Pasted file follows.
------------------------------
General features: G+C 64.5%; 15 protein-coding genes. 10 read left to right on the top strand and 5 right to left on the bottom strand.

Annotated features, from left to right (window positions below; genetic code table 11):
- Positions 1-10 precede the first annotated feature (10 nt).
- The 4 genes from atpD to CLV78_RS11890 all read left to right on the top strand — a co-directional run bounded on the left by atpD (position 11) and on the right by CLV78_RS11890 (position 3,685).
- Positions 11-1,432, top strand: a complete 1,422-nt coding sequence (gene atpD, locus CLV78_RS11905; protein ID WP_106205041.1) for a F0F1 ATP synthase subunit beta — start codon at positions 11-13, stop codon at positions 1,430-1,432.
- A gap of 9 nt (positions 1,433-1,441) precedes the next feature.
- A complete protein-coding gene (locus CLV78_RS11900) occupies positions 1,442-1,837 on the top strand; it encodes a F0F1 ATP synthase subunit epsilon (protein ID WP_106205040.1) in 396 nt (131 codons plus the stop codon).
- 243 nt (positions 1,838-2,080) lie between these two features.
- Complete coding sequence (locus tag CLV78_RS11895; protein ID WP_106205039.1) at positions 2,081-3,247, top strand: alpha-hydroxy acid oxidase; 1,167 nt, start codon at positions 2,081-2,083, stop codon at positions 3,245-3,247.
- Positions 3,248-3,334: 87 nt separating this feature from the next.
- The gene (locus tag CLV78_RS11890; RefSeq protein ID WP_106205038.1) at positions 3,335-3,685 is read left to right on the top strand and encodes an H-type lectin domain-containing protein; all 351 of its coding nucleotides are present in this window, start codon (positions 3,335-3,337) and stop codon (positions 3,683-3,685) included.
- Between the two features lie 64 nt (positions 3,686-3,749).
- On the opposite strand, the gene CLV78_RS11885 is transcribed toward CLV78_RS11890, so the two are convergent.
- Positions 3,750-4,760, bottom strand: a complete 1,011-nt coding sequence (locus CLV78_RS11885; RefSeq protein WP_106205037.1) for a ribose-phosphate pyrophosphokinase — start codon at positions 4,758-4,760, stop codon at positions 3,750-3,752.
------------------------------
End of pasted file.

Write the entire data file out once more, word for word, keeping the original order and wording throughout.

General features: G+C 64.5%; 15 protein-coding genes. 10 read left to right on the top strand and 5 right to left on the bottom strand.

Annotated features, from left to right (window positions below; genetic code table 11):
- Positions 1-10 precede the first annotated feature (10 nt).
- The 4 genes from atpD to CLV78_RS11890 all read left to right on the top strand — a co-directional run bounded on the left by atpD (position 11) and on the right by CLV78_RS11890 (position 3,685).
- Positions 11-1,432, top strand: a complete 1,422-nt coding sequence (gene atpD, locus CLV78_RS11905; protein ID WP_106205041.1) for a F0F1 ATP synthase subunit beta — start codon at positions 11-13, stop codon at positions 1,430-1,432.
- A gap of 9 nt (positions 1,433-1,441) precedes the next feature.
- A complete protein-coding gene (locus CLV78_RS11900) occupies positions 1,442-1,837 on the top strand; it encodes a F0F1 ATP synthase subunit epsilon (protein ID WP_106205040.1) in 396 nt (131 codons plus the stop codon).
- 243 nt (positions 1,838-2,080) lie between these two features.
- Complete coding sequence (locus tag CLV78_RS11895; protein ID WP_106205039.1) at positions 2,081-3,247, top strand: alpha-hydroxy acid oxidase; 1,167 nt, start codon at positions 2,081-2,083, stop codon at positions 3,245-3,247.
- Positions 3,248-3,334: 87 nt separating this feature from the next.
- The gene (locus tag CLV78_RS11890; RefSeq protein ID WP_106205038.1) at positions 3,335-3,685 is read left to right on the top strand and encodes an H-type lectin domain-containing protein; all 351 of its coding nucleotides are present in this window, start codon (positions 3,335-3,337) and stop codon (positions 3,683-3,685) included.
- Between the two features lie 64 nt (positions 3,686-3,749).
- On the opposite strand, the gene CLV78_RS11885 is transcribed toward CLV78_RS11890, so the two are convergent.
- Positions 3,750-4,760, bottom strand: a complete 1,011-nt coding sequence (locus CLV78_RS11885; RefSeq protein WP_106205037.1) for a ribose-phosphate pyrophosphokinase — start codon at positions 4,758-4,760, stop codon at positions 3,750-3,752.